Traditional grocery shopping will be changing in a big way starting in 2017. Amazon has ventured away from their online domain to shake up the in-person shopping industry. On Monday, Amazon released a video showing off their newest project: Amazon Go. This store has eliminated checkouts, cash registers, and most importantly, lines. What better way to propel an industry into the future than fresh competition.
The traditional shopping experience, in particular grocery shopping, consists of shopping for items throughout the store, compiling a cart, and then waiting in line to pay for said items. Shoppers take an average of 1.6 trips to the grocery store per week, and a significant portion of that time is spent waiting in line. Amazon has integrated computer vision, deep learning algorithms, and sensor fusion to eliminate numerous pain points while shopping. The technology relies on cameras and microphones to monitor where customers travel in the store, what items they pick up or put back, and when they leave. Cash registers, checkouts, and lines have all been taken out of the equation. Not to mention the environmental impact stores like these will have. This Grab-and-Go approach encourages, if not requires, the usage of reusable bags by consumers. Furthermore, because receipts are emailed after the purchase rather than printed, paper is saved in that aspect as well. The stores suggested by Amazon will take up a mere 1,800 square feet, compared to the average supermarket size of 42,800 square feet. This size difference allows customers to get in and out in record time, as well as allows the surrounding area to be developed in other ways aside from retail.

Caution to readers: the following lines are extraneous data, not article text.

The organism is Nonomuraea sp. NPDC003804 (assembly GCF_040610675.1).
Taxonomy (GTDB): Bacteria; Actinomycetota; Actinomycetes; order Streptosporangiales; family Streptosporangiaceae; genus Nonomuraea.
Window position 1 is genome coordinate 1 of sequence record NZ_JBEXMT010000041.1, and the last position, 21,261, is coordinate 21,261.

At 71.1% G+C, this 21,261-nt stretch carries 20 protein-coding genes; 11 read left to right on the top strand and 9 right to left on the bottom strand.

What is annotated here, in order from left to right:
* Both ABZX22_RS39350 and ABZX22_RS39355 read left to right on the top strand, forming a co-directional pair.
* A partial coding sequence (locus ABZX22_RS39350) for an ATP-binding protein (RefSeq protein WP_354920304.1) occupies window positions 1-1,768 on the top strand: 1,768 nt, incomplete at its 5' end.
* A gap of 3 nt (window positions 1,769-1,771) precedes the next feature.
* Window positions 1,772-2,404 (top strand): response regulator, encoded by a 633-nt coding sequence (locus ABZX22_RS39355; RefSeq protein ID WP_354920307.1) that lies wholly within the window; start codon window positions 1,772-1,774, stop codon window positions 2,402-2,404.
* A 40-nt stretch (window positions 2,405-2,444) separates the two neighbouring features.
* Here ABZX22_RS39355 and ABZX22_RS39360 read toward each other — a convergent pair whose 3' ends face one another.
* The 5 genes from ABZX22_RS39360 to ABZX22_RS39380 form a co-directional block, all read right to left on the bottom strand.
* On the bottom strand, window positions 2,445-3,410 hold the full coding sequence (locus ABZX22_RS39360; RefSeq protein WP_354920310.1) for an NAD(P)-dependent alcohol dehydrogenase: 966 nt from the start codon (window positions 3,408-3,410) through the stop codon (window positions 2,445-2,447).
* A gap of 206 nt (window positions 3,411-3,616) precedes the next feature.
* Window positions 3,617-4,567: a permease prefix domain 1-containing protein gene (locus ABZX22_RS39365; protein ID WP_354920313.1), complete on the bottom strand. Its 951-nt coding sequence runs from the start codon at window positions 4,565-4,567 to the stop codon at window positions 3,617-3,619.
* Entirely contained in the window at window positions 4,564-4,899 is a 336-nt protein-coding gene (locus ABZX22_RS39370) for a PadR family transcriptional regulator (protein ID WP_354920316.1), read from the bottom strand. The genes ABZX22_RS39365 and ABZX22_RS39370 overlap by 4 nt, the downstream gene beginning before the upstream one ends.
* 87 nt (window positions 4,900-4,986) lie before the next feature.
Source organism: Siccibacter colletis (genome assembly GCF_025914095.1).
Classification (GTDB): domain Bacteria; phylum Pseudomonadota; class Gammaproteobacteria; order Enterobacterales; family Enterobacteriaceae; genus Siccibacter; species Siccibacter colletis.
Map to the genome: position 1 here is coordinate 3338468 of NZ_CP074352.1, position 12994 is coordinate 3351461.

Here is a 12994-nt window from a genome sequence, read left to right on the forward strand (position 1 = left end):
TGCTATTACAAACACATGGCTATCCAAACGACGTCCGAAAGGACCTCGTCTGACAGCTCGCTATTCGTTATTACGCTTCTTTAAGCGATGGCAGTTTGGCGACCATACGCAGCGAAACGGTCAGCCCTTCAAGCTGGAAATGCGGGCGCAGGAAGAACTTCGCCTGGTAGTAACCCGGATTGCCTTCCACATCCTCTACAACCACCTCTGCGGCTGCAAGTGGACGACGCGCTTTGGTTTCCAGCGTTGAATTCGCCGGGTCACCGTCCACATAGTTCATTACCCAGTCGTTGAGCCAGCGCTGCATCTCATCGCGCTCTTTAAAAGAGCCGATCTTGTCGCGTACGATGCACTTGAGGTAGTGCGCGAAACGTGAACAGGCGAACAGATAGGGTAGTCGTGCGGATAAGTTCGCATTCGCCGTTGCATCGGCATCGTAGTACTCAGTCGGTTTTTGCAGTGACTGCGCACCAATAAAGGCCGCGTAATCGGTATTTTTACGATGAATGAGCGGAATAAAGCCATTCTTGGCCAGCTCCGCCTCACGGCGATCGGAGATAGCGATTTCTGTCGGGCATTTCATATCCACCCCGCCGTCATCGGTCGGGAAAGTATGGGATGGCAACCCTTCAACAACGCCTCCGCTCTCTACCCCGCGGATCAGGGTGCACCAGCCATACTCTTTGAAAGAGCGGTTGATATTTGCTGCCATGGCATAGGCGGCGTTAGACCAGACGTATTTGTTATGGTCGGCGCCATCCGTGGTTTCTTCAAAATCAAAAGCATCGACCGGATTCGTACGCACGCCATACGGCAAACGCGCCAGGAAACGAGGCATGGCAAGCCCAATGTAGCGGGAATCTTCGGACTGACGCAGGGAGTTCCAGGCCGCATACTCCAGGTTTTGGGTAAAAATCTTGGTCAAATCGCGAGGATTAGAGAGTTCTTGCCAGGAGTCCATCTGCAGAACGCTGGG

Amazon isn't the only retail company to be experimenting with new technology, rivals such as Target and Wal-Mart have been looking into services that allow customers to order their items online and be ready for curbside pickup, eliminating the need to even go into the store. More and more stores have been exploring online purchasing, but so far it only represents about 1% of the $674 billion market for edible groceries in the U.S. This untapped market will likely expand, as online grocery shopping and in store pick ups become more popular. However, consumers are slow to change from their ways as far as food. Most consumers still prefer picking out their own groceries, especially when it comes to produce. By upping the involvement of technology within the store, like the installment of self-check out lanes within the past ten years, customers are able to make their own selections while also benefiting from advancements. Amazon's monitoring technology doesn't have to stop at grocery stores; retail stores of all kinds have the potential to benefit from the technology.